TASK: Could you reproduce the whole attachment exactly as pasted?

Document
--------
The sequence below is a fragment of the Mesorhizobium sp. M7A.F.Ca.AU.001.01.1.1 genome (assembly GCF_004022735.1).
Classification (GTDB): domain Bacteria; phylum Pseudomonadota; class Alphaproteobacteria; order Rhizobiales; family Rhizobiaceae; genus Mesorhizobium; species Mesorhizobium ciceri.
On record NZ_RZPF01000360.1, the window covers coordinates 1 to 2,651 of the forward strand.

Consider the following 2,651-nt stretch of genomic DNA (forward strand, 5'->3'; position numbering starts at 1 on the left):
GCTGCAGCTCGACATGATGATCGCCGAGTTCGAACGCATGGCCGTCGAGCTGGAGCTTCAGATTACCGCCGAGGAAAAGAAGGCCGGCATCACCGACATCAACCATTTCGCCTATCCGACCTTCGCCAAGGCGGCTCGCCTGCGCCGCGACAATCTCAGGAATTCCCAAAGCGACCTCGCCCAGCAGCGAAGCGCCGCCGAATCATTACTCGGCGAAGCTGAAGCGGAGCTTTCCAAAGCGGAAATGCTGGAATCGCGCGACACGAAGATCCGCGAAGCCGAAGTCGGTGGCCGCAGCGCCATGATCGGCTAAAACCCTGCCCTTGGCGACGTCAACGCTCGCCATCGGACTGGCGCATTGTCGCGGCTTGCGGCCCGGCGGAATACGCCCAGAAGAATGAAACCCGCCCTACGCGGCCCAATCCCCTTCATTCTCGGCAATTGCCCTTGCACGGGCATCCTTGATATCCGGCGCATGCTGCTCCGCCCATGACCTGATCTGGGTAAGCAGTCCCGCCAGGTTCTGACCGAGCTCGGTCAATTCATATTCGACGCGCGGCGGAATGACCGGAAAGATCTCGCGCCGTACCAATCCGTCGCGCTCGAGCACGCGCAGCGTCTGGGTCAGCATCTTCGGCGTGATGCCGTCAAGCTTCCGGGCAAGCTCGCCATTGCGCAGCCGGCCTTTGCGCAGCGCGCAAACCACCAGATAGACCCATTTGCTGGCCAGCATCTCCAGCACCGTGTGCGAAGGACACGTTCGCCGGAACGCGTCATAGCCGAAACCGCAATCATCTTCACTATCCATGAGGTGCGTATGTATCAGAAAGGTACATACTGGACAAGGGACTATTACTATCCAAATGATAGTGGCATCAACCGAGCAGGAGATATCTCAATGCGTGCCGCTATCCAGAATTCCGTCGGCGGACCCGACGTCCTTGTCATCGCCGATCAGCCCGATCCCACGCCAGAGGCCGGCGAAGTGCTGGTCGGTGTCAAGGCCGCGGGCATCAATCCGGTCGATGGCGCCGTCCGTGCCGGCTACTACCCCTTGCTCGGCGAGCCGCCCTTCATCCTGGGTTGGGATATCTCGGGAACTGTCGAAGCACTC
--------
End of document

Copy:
The sequence below is a fragment of the Mesorhizobium sp. M7A.F.Ca.AU.001.01.1.1 genome (assembly GCF_004022735.1).
Classification (GTDB): domain Bacteria; phylum Pseudomonadota; class Alphaproteobacteria; order Rhizobiales; family Rhizobiaceae; genus Mesorhizobium; species Mesorhizobium ciceri.
On record NZ_RZPF01000360.1, the window covers coordinates 1 to 2,651 of the forward strand.

Consider the following 2,651-nt stretch of genomic DNA (forward strand, 5'->3'; position numbering starts at 1 on the left):
GCTGCAGCTCGACATGATGATCGCCGAGTTCGAACGCATGGCCGTCGAGCTGGAGCTTCAGATTACCGCCGAGGAAAAGAAGGCCGGCATCACCGACATCAACCATTTCGCCTATCCGACCTTCGCCAAGGCGGCTCGCCTGCGCCGCGACAATCTCAGGAATTCCCAAAGCGACCTCGCCCAGCAGCGAAGCGCCGCCGAATCATTACTCGGCGAAGCTGAAGCGGAGCTTTCCAAAGCGGAAATGCTGGAATCGCGCGACACGAAGATCCGCGAAGCCGAAGTCGGTGGCCGCAGCGCCATGATCGGCTAAAACCCTGCCCTTGGCGACGTCAACGCTCGCCATCGGACTGGCGCATTGTCGCGGCTTGCGGCCCGGCGGAATACGCCCAGAAGAATGAAACCCGCCCTACGCGGCCCAATCCCCTTCATTCTCGGCAATTGCCCTTGCACGGGCATCCTTGATATCCGGCGCATGCTGCTCCGCCCATGACCTGATCTGGGTAAGCAGTCCCGCCAGGTTCTGACCGAGCTCGGTCAATTCATATTCGACGCGCGGCGGAATGACCGGAAAGATCTCGCGCCGTACCAATCCGTCGCGCTCGAGCACGCGCAGCGTCTGGGTCAGCATCTTCGGCGTGATGCCGTCAAGCTTCCGGGCAAGCTCGCCATTGCGCAGCCGGCCTTTGCGCAGCGCGCAAACCACCAGATAGACCCATTTGCTGGCCAGCATCTCCAGCACCGTGTGCGAAGGACACGTTCGCCGGAACGCGTCATAGCCGAAACCGCAATCATCTTCACTATCCATGAGGTGCGTATGTATCAGAAAGGTACATACTGGACAAGGGACTATTACTATCCAAATGATAGTGGCATCAACCGAGCAGGAGATATCTCAATGCGTGCCGCTATCCAGAATTCCGTCGGCGGACCCGACGTCCTTGTCATCGCCGATCAGCCCGATCCCACGCCAGAGGCCGGCGAAGTGCTGGTCGGTGTCAAGGCCGCGGGCATCAATCCGGTCGATGGCGCCGTCCGTGCCGGCTACTACCCCTTGCTCGGCGAGCCGCCCTTCATCCTGGGTTGGGATATCTCGGGAACTGTCGAAGCACTC